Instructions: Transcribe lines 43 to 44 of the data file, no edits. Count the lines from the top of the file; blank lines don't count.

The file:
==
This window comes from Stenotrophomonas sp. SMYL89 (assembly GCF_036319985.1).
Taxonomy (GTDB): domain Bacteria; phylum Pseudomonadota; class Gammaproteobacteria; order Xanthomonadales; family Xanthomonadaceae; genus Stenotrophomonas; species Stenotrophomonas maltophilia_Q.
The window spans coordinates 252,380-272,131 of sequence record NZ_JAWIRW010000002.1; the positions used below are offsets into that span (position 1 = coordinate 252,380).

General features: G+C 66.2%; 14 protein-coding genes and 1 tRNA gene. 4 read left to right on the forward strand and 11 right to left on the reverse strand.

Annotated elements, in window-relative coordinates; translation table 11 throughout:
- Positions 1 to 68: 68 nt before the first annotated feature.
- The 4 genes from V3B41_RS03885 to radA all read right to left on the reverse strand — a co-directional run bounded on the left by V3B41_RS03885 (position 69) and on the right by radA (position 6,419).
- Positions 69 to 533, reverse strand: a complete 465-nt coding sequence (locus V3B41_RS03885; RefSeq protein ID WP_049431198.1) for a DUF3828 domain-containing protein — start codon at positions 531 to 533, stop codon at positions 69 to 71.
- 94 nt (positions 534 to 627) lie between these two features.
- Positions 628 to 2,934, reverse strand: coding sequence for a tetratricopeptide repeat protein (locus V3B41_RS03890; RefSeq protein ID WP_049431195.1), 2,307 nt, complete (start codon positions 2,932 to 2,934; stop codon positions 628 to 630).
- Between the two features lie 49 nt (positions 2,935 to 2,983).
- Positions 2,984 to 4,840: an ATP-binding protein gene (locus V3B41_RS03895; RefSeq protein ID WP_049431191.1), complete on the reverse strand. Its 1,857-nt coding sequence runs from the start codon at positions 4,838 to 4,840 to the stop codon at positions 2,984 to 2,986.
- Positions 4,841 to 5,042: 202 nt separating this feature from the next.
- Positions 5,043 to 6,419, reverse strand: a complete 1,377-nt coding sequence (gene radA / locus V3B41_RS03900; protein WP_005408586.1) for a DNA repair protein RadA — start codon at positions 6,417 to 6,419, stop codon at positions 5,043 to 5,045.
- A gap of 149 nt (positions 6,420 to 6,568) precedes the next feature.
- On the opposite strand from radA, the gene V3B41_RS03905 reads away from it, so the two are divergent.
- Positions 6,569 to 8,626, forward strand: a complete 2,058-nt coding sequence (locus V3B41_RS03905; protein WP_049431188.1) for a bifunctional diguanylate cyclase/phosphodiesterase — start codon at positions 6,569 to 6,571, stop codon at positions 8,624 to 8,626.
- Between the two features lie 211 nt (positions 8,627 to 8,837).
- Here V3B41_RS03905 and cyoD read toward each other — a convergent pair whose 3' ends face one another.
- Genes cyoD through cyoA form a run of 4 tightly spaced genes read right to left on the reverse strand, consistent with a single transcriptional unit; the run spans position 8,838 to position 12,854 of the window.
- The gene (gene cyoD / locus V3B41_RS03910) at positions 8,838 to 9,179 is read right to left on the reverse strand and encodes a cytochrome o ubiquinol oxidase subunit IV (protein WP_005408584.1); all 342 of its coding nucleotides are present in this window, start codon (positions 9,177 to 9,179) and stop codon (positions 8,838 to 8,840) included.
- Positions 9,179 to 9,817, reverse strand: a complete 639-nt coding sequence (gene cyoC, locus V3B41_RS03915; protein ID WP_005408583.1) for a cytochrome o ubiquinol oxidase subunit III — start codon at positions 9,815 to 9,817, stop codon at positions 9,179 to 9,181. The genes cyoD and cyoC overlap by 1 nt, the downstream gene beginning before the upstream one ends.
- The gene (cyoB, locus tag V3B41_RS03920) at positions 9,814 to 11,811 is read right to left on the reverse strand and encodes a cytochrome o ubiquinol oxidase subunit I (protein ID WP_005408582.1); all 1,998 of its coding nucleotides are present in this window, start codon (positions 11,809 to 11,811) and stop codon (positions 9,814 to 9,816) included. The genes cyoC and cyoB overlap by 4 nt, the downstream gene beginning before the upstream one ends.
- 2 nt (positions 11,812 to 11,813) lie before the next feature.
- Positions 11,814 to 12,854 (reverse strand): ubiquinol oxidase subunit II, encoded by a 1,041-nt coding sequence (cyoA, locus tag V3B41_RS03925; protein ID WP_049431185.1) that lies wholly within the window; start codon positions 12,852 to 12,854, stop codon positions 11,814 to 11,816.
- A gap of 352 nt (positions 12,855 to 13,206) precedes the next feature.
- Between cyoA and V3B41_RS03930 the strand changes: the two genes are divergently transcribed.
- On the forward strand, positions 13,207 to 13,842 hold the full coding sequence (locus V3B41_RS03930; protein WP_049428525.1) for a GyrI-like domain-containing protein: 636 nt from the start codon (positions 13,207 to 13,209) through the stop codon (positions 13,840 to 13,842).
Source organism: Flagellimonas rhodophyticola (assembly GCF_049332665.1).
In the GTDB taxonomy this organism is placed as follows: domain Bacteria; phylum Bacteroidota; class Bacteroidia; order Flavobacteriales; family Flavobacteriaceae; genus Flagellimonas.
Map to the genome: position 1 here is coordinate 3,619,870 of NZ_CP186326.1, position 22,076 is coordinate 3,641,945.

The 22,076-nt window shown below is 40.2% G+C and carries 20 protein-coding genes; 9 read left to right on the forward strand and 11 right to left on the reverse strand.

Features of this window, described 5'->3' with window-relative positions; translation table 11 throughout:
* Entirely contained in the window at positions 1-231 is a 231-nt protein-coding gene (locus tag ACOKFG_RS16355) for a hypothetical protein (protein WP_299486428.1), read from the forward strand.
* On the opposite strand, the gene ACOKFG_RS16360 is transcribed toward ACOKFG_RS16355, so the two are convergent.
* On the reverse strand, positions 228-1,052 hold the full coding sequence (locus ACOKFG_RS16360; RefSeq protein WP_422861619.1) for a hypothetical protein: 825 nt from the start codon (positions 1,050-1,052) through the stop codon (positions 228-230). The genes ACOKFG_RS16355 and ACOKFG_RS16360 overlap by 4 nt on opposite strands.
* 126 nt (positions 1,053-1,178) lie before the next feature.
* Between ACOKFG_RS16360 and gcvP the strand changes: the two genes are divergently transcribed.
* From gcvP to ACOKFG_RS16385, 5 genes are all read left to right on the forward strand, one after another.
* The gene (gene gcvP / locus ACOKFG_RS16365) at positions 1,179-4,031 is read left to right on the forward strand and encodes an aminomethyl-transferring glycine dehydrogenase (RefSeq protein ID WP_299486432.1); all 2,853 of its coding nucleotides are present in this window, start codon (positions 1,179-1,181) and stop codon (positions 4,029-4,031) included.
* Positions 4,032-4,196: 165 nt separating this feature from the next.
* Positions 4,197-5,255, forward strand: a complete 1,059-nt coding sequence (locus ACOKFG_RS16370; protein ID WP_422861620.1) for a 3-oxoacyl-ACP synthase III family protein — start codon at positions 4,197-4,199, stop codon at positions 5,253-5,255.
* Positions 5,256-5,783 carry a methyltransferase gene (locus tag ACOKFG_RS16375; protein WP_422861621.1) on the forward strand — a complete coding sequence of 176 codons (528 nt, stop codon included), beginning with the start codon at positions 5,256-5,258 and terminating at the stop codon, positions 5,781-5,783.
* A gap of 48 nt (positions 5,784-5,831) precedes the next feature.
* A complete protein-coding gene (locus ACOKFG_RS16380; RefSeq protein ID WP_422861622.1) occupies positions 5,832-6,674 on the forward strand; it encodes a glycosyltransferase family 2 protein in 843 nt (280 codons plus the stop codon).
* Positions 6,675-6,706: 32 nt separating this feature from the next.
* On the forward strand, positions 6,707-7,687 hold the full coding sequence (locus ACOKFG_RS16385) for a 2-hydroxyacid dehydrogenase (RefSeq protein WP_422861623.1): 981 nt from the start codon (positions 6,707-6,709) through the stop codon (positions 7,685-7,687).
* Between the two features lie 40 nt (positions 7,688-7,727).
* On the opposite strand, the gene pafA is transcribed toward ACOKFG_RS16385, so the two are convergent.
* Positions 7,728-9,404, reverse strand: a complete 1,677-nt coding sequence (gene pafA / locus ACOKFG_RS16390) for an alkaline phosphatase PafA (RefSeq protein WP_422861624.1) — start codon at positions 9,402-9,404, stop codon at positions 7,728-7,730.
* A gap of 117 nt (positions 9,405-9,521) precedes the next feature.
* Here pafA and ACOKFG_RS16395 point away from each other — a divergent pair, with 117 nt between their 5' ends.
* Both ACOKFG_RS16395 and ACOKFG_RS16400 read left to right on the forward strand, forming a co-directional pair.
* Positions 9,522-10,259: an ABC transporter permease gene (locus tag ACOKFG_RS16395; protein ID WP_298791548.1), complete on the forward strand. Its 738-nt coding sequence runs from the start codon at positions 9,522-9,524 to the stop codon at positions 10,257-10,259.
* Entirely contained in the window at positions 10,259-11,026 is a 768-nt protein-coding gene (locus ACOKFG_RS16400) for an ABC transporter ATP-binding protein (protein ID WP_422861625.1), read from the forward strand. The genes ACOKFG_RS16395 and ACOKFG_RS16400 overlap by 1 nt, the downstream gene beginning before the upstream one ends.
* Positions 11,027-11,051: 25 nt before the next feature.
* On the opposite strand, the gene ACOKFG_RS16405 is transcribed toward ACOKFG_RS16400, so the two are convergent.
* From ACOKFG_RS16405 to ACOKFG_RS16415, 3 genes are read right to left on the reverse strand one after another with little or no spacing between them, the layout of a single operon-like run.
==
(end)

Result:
* Positions 5,256-5,783 carry a methyltransferase gene (locus tag ACOKFG_RS16375; protein WP_422861621.1) on the forward strand — a complete coding sequence of 176 codons (528 nt, stop codon included), beginning with the start codon at positions 5,256-5,258 and terminating at the stop codon, positions 5,781-5,783.
* A gap of 48 nt (positions 5,784-5,831) precedes the next feature.